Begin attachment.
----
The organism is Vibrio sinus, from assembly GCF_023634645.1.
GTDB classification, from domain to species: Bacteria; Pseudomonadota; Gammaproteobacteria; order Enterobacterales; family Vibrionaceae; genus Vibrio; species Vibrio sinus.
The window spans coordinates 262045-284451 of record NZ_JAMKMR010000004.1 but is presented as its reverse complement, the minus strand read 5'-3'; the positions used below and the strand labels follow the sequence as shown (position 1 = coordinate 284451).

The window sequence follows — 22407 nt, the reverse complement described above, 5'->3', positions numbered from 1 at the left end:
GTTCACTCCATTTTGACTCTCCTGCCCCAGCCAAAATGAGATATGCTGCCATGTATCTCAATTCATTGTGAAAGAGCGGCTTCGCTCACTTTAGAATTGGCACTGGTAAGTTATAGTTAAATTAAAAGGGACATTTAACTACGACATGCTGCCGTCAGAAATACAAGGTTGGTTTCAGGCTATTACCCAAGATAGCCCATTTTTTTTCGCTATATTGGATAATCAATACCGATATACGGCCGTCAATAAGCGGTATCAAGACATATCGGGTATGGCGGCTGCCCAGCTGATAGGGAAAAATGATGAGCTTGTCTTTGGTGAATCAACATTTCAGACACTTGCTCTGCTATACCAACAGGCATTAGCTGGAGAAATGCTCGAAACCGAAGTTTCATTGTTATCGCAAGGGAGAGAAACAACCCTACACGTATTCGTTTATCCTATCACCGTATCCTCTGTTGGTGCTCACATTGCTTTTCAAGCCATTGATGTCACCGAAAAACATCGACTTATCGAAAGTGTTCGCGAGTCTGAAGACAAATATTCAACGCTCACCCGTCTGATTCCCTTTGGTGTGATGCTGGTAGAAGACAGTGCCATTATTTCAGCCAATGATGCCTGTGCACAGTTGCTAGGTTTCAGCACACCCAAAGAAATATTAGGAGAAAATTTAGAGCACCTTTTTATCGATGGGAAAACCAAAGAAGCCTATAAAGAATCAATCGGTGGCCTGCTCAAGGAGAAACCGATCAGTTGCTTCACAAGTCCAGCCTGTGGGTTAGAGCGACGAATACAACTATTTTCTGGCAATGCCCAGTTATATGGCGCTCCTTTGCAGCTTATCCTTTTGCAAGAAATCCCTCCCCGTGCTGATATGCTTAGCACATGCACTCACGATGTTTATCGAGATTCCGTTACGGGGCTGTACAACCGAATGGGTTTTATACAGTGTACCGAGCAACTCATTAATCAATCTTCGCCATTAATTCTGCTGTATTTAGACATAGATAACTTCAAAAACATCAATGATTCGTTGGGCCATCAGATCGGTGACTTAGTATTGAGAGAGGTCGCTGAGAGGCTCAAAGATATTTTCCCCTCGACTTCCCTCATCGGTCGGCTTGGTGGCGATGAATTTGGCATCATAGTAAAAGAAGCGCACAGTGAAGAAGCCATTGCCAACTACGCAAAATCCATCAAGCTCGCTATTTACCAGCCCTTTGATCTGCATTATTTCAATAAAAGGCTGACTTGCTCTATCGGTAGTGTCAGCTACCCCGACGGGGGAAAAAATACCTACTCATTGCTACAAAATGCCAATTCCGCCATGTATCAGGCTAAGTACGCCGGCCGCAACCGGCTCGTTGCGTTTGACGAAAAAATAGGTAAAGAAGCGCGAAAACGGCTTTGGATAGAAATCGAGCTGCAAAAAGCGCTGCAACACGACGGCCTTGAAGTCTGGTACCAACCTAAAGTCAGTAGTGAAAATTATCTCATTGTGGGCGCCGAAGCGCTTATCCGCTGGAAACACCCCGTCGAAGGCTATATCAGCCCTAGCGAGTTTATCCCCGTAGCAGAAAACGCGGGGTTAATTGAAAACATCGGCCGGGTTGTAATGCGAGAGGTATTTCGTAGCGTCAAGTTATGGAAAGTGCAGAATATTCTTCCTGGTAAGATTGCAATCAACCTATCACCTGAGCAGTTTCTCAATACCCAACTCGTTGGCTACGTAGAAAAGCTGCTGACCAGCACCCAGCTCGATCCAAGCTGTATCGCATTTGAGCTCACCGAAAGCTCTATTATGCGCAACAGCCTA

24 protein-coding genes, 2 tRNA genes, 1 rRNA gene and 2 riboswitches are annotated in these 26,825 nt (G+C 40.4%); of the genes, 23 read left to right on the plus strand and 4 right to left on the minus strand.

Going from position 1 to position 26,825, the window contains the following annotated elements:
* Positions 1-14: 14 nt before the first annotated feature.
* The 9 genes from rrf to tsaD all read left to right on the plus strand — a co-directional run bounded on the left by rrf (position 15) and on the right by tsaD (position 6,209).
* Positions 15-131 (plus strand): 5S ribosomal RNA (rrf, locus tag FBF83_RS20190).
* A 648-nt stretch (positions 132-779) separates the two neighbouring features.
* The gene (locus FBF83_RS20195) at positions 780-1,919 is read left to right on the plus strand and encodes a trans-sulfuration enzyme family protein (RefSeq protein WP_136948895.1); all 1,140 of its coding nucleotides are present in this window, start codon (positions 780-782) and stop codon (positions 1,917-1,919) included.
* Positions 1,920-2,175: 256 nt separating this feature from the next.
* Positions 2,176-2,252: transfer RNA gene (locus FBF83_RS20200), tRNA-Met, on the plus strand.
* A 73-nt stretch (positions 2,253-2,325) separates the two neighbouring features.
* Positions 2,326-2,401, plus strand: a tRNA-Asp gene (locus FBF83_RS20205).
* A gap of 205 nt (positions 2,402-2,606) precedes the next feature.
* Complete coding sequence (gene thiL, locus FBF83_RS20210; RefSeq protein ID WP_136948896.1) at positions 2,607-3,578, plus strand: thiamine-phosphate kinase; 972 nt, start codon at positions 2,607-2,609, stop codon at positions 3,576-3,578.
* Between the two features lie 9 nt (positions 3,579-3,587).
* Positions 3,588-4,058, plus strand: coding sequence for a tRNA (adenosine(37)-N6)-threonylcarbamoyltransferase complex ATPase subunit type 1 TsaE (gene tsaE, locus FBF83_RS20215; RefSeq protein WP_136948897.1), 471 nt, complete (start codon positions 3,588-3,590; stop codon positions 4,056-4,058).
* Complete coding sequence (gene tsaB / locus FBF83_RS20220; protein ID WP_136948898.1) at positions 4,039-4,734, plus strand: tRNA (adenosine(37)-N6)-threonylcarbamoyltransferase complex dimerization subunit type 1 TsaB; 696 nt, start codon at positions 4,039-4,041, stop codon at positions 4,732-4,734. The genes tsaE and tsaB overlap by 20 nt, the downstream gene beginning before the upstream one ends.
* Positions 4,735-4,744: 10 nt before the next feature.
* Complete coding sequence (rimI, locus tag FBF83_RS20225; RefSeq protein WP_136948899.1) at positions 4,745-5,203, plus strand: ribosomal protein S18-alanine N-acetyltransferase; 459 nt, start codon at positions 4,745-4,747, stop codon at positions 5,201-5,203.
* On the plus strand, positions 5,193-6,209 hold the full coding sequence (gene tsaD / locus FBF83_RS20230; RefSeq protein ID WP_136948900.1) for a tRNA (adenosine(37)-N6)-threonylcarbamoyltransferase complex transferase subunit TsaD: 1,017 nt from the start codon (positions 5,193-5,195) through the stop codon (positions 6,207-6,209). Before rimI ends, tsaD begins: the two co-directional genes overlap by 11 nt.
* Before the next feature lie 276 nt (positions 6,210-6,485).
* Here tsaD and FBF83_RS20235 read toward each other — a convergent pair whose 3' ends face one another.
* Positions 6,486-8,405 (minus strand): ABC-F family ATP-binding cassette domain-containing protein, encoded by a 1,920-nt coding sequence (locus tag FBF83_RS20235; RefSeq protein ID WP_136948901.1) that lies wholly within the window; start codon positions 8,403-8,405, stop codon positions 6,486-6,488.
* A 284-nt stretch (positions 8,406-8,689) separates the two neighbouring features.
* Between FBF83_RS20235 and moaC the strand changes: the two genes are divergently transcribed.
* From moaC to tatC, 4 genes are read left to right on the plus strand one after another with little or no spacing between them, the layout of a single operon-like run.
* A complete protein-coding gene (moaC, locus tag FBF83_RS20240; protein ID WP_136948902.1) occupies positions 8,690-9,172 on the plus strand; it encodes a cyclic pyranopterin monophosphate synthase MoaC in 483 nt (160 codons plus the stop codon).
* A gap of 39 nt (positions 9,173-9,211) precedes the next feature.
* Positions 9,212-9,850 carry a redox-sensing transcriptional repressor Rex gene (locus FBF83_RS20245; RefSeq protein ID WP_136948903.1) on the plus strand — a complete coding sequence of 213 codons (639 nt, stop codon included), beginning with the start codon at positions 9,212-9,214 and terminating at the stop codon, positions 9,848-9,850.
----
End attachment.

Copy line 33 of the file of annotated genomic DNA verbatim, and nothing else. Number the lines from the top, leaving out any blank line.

* Positions 9,212-9,850 carry a redox-sensing transcriptional repressor Rex gene (locus FBF83_RS20245; RefSeq protein ID WP_136948903.1) on the plus strand — a complete coding sequence of 213 codons (639 nt, stop codon included), beginning with the start codon at positions 9,212-9,214 and terminating at the stop codon, positions 9,848-9,850.